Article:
7. If you do not have the experience of loading near the lands, DON'T! Bad things can happen really fast if you do not realize the thin ice you are standing on. Most hunting rigs (not LR rigs per se) seat 0.020 Cartridge Base to Ogive (CBTO) off to be certain the round will feed reliably under most field conditions. That distance is a campfire discussion as well but learn the seating first.
 

Muddyboots

Well-Known Member
LRH Team Member
Joined
Feb 7, 2013
Messages
3,779
Location
Michigan
I just reread the OP post and wonder when you state the brass length is OK, we are all talking about the shoulder set back NOT the total length of the brass. The shoulder setback is the critical dimension that allows a rifle to cycle/feed correctly not so much the total length unless way out of bounds.
 

antelopedundee

Well-Known Member
Joined
Oct 14, 2018
Messages
1,349
Location
Iowa
I just reread the OP post and wonder when you state the brass length is OK, we are all talking about the shoulder set back NOT the total length of the brass. The shoulder setback is the critical dimension that allows a rifle to cycle/feed correctly not so much the total length unless way out of bounds.

Assuming once-fired the cases should not be over maximum allowed length.
 

antelopedundee

Well-Known Member
Joined
Oct 14, 2018
Messages
1,349
Location
Iowa
I used a unfired winchester 130 grain bullet to set the rcbs die I also cleaned all brass in a oak shell tumbler .
Using one brand of bullet is not the best way to adjust your seating die since the seat plug may not necessarily contact the bullet in the same spot for different bullets.

Assuming that you're using a standard size die setup first make sure that your resized case will chamber in your gun. Take that unsized case and seat a bullet such that you know it's too long. Try to chamber it. If it doesn't chamber with light effort do not force it or your bullet will stick in the lands when you try to extract the dummy round. Put the dummy back into the seater die and turn the seater stem down maybe a quarter turn. Try to chamber the dummy round again. If no go then keep turning the stem down until it does. When it does chamber you could set that aside as sort of a dummy round where the bullet approximately touches the lands. Could come in handy if you need to reset your seat die some time in the future. You can experiment with seat depth by turning the stem in in small amounts. Be sure that the round is still up in the die before you tighten the seater stem lock ring. Good luck and good shooting.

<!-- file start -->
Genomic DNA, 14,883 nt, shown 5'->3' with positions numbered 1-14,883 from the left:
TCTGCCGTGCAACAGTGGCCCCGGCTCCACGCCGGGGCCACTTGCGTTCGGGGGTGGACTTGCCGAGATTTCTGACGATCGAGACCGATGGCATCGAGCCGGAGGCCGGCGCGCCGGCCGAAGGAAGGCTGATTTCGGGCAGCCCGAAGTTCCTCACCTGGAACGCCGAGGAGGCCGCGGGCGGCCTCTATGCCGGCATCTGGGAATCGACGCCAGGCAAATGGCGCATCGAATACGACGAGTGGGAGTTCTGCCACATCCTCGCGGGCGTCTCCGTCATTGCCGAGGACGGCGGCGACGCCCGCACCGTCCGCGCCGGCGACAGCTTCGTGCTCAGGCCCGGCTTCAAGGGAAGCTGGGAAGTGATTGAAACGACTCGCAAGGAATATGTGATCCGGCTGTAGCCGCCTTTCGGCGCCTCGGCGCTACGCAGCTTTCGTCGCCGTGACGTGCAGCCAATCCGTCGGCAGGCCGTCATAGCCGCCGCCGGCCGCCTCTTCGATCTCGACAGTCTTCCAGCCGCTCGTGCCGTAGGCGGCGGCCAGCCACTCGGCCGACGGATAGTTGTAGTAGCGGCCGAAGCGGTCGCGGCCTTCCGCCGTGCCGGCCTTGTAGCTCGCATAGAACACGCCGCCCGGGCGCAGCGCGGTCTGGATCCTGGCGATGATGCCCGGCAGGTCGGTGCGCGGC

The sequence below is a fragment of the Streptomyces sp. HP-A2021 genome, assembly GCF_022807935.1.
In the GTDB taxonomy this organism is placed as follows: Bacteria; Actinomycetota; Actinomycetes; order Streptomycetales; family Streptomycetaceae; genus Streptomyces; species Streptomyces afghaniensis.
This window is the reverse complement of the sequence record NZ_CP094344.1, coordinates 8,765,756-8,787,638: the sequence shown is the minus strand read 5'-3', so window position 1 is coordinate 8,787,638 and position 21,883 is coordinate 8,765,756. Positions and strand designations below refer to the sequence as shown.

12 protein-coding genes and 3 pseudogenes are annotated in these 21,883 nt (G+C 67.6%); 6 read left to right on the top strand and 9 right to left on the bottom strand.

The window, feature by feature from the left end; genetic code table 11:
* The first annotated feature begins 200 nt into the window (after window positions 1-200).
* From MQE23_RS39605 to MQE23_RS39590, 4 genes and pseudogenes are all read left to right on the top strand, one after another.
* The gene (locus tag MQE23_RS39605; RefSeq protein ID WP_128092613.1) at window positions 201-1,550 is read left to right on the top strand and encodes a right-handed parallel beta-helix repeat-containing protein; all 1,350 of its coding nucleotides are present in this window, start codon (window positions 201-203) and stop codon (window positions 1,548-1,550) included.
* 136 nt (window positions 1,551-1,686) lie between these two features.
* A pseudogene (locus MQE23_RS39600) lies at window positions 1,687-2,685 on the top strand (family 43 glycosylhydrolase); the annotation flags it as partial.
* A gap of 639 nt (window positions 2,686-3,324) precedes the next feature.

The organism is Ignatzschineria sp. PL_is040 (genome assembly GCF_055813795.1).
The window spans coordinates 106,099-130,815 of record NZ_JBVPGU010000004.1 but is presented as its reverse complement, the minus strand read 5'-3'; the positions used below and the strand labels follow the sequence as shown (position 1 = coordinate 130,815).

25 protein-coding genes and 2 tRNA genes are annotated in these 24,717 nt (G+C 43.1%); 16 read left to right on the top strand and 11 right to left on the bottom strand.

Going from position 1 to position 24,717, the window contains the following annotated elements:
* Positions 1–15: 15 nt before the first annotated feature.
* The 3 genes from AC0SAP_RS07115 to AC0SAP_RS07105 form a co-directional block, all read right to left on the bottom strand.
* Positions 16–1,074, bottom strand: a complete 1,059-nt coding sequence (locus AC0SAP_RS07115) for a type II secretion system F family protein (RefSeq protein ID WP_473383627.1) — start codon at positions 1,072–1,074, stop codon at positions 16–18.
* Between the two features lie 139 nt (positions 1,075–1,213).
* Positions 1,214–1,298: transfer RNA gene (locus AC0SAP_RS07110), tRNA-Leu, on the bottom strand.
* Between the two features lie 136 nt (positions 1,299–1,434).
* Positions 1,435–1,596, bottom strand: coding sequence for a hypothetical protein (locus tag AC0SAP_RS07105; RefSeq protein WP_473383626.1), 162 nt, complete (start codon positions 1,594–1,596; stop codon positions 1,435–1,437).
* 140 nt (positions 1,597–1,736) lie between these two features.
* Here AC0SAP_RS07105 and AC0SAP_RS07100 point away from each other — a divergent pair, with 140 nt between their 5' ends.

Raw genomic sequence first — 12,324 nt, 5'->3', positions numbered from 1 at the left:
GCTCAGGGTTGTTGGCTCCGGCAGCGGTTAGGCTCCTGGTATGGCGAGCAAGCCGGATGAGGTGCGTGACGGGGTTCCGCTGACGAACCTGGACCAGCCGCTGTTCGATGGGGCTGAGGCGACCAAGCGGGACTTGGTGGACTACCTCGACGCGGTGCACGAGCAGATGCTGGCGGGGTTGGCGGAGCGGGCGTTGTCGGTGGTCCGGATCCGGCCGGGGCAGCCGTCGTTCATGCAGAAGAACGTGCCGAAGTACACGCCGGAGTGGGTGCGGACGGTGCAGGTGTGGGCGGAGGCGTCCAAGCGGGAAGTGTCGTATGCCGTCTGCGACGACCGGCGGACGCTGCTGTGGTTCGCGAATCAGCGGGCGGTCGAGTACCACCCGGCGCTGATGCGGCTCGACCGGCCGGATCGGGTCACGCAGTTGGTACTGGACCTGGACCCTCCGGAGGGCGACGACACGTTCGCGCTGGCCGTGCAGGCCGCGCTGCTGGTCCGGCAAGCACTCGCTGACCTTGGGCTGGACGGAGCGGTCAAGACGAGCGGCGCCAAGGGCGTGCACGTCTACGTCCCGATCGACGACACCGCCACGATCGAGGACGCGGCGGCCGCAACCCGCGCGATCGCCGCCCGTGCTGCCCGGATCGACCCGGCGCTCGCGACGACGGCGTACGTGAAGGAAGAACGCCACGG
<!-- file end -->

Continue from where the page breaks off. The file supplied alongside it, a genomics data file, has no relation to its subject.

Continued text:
Muddyboots

Well-Known Member
LRH Team Member
Joined
Feb 7, 2013
Messages
3,779
Location
Michigan
Assuming once-fired the cases should not be over maximum allowed length.
i think the OP is talking about total brass length where I am talking about headspace of shoulder. We don't know what he is talking about. Once fired if out of different rifle another issue we do not know. We know nothing only can guess that provides nothing.
 

antelopedundee

Well-Known Member
Joined
Oct 14, 2018
Messages
1,349
Location
Iowa
i think the OP is talking about total brass length where I am talking about headspace of shoulder. We don't know what he is talking about. Once fired if out of different rifle another issue we do not know. We know nothing only can guess that provides nothing.


It's hard to imagine that a once-fired [if that's what the OP was using] case would be even close to maximum allowed length. Then again we don't really know what "cases were checked for length" means since the OP didn't elaborate more.
 

Recent Posts

Top